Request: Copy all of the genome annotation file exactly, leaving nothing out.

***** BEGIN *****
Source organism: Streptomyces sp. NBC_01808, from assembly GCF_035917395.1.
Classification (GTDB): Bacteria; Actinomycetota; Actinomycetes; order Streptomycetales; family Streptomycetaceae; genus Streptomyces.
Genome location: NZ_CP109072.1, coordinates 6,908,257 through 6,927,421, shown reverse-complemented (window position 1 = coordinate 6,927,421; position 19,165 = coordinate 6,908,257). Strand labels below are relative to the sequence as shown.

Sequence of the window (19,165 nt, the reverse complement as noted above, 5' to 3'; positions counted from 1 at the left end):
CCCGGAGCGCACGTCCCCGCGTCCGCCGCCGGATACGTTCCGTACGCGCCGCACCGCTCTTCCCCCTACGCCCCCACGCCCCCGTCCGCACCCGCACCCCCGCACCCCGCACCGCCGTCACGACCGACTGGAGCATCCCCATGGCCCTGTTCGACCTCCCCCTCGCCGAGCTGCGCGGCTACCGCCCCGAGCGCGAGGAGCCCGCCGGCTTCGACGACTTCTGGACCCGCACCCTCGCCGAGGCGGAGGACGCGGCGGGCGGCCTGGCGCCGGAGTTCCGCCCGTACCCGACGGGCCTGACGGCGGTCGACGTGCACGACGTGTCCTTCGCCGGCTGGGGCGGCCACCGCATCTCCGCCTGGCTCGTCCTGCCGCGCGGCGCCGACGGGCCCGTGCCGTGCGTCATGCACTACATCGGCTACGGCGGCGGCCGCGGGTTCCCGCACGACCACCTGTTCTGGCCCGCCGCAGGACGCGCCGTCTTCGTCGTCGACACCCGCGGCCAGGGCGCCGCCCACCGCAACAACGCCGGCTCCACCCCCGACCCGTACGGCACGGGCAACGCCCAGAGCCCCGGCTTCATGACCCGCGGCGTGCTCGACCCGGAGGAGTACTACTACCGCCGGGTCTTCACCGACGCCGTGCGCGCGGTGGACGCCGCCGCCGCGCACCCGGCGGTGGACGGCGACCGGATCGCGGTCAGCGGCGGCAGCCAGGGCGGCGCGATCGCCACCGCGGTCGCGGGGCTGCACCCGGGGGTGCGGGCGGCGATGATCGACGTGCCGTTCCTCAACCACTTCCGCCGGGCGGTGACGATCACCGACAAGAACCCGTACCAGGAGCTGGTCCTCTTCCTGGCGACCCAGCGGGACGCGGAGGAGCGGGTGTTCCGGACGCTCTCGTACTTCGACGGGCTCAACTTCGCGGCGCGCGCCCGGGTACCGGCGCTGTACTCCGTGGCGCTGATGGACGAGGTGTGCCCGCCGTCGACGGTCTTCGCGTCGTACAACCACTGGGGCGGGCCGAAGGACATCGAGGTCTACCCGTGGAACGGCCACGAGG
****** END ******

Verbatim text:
Source organism: Streptomyces sp. NBC_01808, from assembly GCF_035917395.1.
Classification (GTDB): Bacteria; Actinomycetota; Actinomycetes; order Streptomycetales; family Streptomycetaceae; genus Streptomyces.
Genome location: NZ_CP109072.1, coordinates 6,908,257 through 6,927,421, shown reverse-complemented (window position 1 = coordinate 6,927,421; position 19,165 = coordinate 6,908,257). Strand labels below are relative to the sequence as shown.

Sequence of the window (19,165 nt, the reverse complement as noted above, 5' to 3'; positions counted from 1 at the left end):
CCCGGAGCGCACGTCCCCGCGTCCGCCGCCGGATACGTTCCGTACGCGCCGCACCGCTCTTCCCCCTACGCCCCCACGCCCCCGTCCGCACCCGCACCCCCGCACCCCGCACCGCCGTCACGACCGACTGGAGCATCCCCATGGCCCTGTTCGACCTCCCCCTCGCCGAGCTGCGCGGCTACCGCCCCGAGCGCGAGGAGCCCGCCGGCTTCGACGACTTCTGGACCCGCACCCTCGCCGAGGCGGAGGACGCGGCGGGCGGCCTGGCGCCGGAGTTCCGCCCGTACCCGACGGGCCTGACGGCGGTCGACGTGCACGACGTGTCCTTCGCCGGCTGGGGCGGCCACCGCATCTCCGCCTGGCTCGTCCTGCCGCGCGGCGCCGACGGGCCCGTGCCGTGCGTCATGCACTACATCGGCTACGGCGGCGGCCGCGGGTTCCCGCACGACCACCTGTTCTGGCCCGCCGCAGGACGCGCCGTCTTCGTCGTCGACACCCGCGGCCAGGGCGCCGCCCACCGCAACAACGCCGGCTCCACCCCCGACCCGTACGGCACGGGCAACGCCCAGAGCCCCGGCTTCATGACCCGCGGCGTGCTCGACCCGGAGGAGTACTACTACCGCCGGGTCTTCACCGACGCCGTGCGCGCGGTGGACGCCGCCGCCGCGCACCCGGCGGTGGACGGCGACCGGATCGCGGTCAGCGGCGGCAGCCAGGGCGGCGCGATCGCCACCGCGGTCGCGGGGCTGCACCCGGGGGTGCGGGCGGCGATGATCGACGTGCCGTTCCTCAACCACTTCCGCCGGGCGGTGACGATCACCGACAAGAACCCGTACCAGGAGCTGGTCCTCTTCCTGGCGACCCAGCGGGACGCGGAGGAGCGGGTGTTCCGGACGCTCTCGTACTTCGACGGGCTCAACTTCGCGGCGCGCGCCCGGGTACCGGCGCTGTACTCCGTGGCGCTGATGGACGAGGTGTGCCCGCCGTCGACGGTCTTCGCGTCGTACAACCACTGGGGCGGGCCGAAGGACATCGAGGTCTACCCGTGGAACGGCCACGAGG